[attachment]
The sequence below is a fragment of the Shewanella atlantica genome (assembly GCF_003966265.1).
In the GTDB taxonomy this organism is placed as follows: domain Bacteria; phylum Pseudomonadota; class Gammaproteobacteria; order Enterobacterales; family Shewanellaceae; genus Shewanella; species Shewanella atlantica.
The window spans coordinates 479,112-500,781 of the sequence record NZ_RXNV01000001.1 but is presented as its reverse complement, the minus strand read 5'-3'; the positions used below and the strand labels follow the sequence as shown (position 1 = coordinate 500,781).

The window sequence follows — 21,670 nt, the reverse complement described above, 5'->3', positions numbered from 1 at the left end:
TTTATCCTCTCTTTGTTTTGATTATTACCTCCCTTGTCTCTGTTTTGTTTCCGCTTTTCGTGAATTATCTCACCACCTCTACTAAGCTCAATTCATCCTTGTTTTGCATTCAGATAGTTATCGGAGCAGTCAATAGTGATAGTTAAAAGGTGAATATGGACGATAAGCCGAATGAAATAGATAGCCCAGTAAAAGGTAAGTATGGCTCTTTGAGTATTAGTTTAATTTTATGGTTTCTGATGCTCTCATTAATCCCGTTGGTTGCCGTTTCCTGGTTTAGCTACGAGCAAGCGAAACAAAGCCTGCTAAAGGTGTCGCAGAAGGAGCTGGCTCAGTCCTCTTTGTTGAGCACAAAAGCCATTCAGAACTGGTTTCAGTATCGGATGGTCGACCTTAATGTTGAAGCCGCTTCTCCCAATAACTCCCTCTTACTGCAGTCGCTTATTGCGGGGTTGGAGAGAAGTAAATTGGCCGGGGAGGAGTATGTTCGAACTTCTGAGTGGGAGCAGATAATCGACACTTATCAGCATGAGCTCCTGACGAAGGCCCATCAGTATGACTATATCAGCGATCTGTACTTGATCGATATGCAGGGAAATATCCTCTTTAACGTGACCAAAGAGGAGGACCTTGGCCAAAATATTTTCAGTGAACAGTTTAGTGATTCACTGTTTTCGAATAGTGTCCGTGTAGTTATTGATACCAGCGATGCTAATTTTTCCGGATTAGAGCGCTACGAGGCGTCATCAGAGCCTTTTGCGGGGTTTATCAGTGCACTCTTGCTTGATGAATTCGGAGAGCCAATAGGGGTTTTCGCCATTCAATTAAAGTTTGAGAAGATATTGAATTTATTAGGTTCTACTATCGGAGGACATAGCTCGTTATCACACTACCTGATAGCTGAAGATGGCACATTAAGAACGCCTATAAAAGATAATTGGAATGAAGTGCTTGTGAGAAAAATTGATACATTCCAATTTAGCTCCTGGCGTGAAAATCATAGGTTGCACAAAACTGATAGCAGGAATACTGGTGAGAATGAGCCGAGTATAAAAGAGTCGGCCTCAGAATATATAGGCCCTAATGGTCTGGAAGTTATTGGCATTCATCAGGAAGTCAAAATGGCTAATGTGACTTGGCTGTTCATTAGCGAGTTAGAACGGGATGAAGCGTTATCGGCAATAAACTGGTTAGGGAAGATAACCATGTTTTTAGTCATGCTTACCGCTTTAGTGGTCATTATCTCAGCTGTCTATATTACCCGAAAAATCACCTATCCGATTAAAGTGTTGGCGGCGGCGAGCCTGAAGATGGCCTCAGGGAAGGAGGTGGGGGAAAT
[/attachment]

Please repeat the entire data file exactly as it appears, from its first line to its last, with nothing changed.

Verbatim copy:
The sequence below is a fragment of the Shewanella atlantica genome (assembly GCF_003966265.1).
In the GTDB taxonomy this organism is placed as follows: domain Bacteria; phylum Pseudomonadota; class Gammaproteobacteria; order Enterobacterales; family Shewanellaceae; genus Shewanella; species Shewanella atlantica.
The window spans coordinates 479,112-500,781 of the sequence record NZ_RXNV01000001.1 but is presented as its reverse complement, the minus strand read 5'-3'; the positions used below and the strand labels follow the sequence as shown (position 1 = coordinate 500,781).

The window sequence follows — 21,670 nt, the reverse complement described above, 5'->3', positions numbered from 1 at the left end:
TTTATCCTCTCTTTGTTTTGATTATTACCTCCCTTGTCTCTGTTTTGTTTCCGCTTTTCGTGAATTATCTCACCACCTCTACTAAGCTCAATTCATCCTTGTTTTGCATTCAGATAGTTATCGGAGCAGTCAATAGTGATAGTTAAAAGGTGAATATGGACGATAAGCCGAATGAAATAGATAGCCCAGTAAAAGGTAAGTATGGCTCTTTGAGTATTAGTTTAATTTTATGGTTTCTGATGCTCTCATTAATCCCGTTGGTTGCCGTTTCCTGGTTTAGCTACGAGCAAGCGAAACAAAGCCTGCTAAAGGTGTCGCAGAAGGAGCTGGCTCAGTCCTCTTTGTTGAGCACAAAAGCCATTCAGAACTGGTTTCAGTATCGGATGGTCGACCTTAATGTTGAAGCCGCTTCTCCCAATAACTCCCTCTTACTGCAGTCGCTTATTGCGGGGTTGGAGAGAAGTAAATTGGCCGGGGAGGAGTATGTTCGAACTTCTGAGTGGGAGCAGATAATCGACACTTATCAGCATGAGCTCCTGACGAAGGCCCATCAGTATGACTATATCAGCGATCTGTACTTGATCGATATGCAGGGAAATATCCTCTTTAACGTGACCAAAGAGGAGGACCTTGGCCAAAATATTTTCAGTGAACAGTTTAGTGATTCACTGTTTTCGAATAGTGTCCGTGTAGTTATTGATACCAGCGATGCTAATTTTTCCGGATTAGAGCGCTACGAGGCGTCATCAGAGCCTTTTGCGGGGTTTATCAGTGCACTCTTGCTTGATGAATTCGGAGAGCCAATAGGGGTTTTCGCCATTCAATTAAAGTTTGAGAAGATATTGAATTTATTAGGTTCTACTATCGGAGGACATAGCTCGTTATCACACTACCTGATAGCTGAAGATGGCACATTAAGAACGCCTATAAAAGATAATTGGAATGAAGTGCTTGTGAGAAAAATTGATACATTCCAATTTAGCTCCTGGCGTGAAAATCATAGGTTGCACAAAACTGATAGCAGGAATACTGGTGAGAATGAGCCGAGTATAAAAGAGTCGGCCTCAGAATATATAGGCCCTAATGGTCTGGAAGTTATTGGCATTCATCAGGAAGTCAAAATGGCTAATGTGACTTGGCTGTTCATTAGCGAGTTAGAACGGGATGAAGCGTTATCGGCAATAAACTGGTTAGGGAAGATAACCATGTTTTTAGTCATGCTTACCGCTTTAGTGGTCATTATCTCAGCTGTCTATATTACCCGAAAAATCACCTATCCGATTAAAGTGTTGGCGGCGGCGAGCCTGAAGATGGCCTCAGGGAAGGAGGTGGGGGAAAT